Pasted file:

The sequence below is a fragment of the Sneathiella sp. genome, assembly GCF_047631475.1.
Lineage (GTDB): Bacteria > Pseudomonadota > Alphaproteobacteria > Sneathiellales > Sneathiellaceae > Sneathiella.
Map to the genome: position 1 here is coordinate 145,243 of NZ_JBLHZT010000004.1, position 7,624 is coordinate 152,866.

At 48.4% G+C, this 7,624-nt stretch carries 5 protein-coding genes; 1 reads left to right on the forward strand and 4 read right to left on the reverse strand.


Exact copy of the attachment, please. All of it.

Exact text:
The sequence below is a fragment of the Sneathiella sp. genome, assembly GCF_047631475.1.
Lineage (GTDB): Bacteria > Pseudomonadota > Alphaproteobacteria > Sneathiellales > Sneathiellaceae > Sneathiella.
Map to the genome: position 1 here is coordinate 145,243 of NZ_JBLHZT010000004.1, position 7,624 is coordinate 152,866.

At 48.4% G+C, this 7,624-nt stretch carries 5 protein-coding genes; 1 reads left to right on the forward strand and 4 read right to left on the reverse strand.